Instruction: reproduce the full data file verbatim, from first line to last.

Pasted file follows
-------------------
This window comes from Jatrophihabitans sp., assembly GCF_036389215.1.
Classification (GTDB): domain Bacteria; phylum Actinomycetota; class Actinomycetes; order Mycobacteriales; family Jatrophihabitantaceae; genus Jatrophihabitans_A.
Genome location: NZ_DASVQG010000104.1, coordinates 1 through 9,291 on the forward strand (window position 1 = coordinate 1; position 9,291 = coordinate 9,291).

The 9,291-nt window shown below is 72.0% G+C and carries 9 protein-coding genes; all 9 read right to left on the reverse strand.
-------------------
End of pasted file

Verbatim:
This window comes from Jatrophihabitans sp., assembly GCF_036389215.1.
Classification (GTDB): domain Bacteria; phylum Actinomycetota; class Actinomycetes; order Mycobacteriales; family Jatrophihabitantaceae; genus Jatrophihabitans_A.
Genome location: NZ_DASVQG010000104.1, coordinates 1 through 9,291 on the forward strand (window position 1 = coordinate 1; position 9,291 = coordinate 9,291).

The 9,291-nt window shown below is 72.0% G+C and carries 9 protein-coding genes; all 9 read right to left on the reverse strand.